NMS 509: Database & Narrative (AQ 2010)

Course Description

The media theorist Lev Manovich famously proposed that database and narrative are “natural enemies.” This course suggests that to read and write in the digital age, we must understand the logic and poetics of both database and narrative. We will examine basic database practices such as organizing collections of media, tagging, and the design of database interfaces. Concurrently, we will study narrative practice, including techniques for creating dramatic, original stories in multiple media.

Our course goals are as follows:

  • To better understand traditional narrative structure.
  • To learn an array of tools, terms, and heuristics that will help you to shape digital media into stories.
  • To better understand the particular storytelling affordances of different modes (e.g., music, photos, video).
  • To explore the significance of database technologies to new media composers.
  • To explore new, database- and algorithm-driven modes of storytelling.


Mckee, R. (1997). Story: Substance, structure, style and the principles of screenwriting (1st ed.). New York : Regan Books.

Van Sijll, J. (2005). Cinematic storytelling: The 100 most powerful film conventions every filmmaker must know. Studio City, CA: Michael Wiese Productions.

Glass, I. (2009). Ira Glass on storytelling, part 1 of 4. Retrieved from http://www.youtube.com/watch?v=loxJ3FtCJJA&feature=youtube_gdata_player

Glass, I. (2009). Ira Glass on Storytelling, part 2 of 4. Retrieved from http://www.youtube.com/watch?v=loxJ3FtCJJA&feature=youtube_gdata_player

Jenkins, H. (n.d.). Game design as narrative architecture. Retrieved August 10, 2010, from http://web.mit.edu/cms/People/henry3/games&narrative.html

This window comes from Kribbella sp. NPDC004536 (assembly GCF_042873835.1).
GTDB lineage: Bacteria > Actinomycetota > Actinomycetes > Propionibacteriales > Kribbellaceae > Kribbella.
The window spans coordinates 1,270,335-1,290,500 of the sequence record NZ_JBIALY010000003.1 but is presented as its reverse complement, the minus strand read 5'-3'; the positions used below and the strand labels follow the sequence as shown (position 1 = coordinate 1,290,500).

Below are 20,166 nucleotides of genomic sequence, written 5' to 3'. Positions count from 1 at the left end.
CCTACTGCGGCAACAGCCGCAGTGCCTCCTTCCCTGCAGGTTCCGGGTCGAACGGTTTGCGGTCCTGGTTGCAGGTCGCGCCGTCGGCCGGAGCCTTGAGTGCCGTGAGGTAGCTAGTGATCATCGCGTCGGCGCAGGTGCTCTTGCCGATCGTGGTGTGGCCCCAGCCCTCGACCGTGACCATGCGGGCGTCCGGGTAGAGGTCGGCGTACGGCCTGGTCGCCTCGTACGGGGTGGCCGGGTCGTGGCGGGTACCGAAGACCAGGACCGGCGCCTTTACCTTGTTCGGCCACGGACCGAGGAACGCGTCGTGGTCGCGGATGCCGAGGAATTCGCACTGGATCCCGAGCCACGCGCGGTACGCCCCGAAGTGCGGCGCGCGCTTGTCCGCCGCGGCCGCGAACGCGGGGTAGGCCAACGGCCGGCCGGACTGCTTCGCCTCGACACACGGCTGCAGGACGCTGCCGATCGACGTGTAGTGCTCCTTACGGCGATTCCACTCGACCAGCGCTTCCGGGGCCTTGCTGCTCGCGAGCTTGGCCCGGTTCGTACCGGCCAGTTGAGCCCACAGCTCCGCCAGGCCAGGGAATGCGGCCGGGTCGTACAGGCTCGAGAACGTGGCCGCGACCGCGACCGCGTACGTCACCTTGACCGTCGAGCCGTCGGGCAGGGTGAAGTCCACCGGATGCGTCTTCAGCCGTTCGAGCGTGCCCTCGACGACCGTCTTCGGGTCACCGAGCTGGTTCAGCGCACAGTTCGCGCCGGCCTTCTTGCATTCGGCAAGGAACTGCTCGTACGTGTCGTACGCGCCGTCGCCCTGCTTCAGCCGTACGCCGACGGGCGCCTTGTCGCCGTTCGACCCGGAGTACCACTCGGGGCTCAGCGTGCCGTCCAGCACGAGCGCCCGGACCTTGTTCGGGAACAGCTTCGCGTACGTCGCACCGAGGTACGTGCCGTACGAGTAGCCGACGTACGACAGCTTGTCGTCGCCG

Johnson-Eiola, J. (2004). The database and the essay. In A.F. Wysocki, Writing new media: theory and applications for expanding the teaching of composition (pp. 199-226). Logan: Utah State University Press.

Kinder, M. (2002). Hot spots, avatars, and narrative fields forever. Buñuel’s legacy for new digital media and interactive database narrative. Film Quarterly, 55(4), 2-15.

Lamott, A. (1995). Plot. In Bird by bird: Some instructions on writing and life (pp. 54-63). New York: Anchor.

Manovich, L. (1999). Database as symbolic form. Convergence: The International Journal of Research into New Media Technologies, 5(2), 80-99.

Rettberg, J. W. (2009). ‘Freshly generated for you, and Barack Obama’: How social media represent your life. European Journal of Communication, 24(4), 451-466.

Ryan, M. (2004). Introduction. In Narrative across media: The languages of storytelling (pp. 1-40). Lincoln: University of Nebraska Press.

Ryan, M. (2004). Will new media produce new narratives? In Narrative across media: The languages of storytelling (pp. 337-359). Lincoln: University of Nebraska Press.


  1. Response papers: 4 short responses to course readings.
  2. 5-photo story, submitted to Flickr, plus a revision of the story in Prezi or iMovie that attempts to maximize the mode(s) used, and which may add audio, an interface, interactivity, etc.
  3. 15-20 minute oral presentation, with a visual component and handout.
  4. Database narrative made in Korsakow (aka a “K-film”).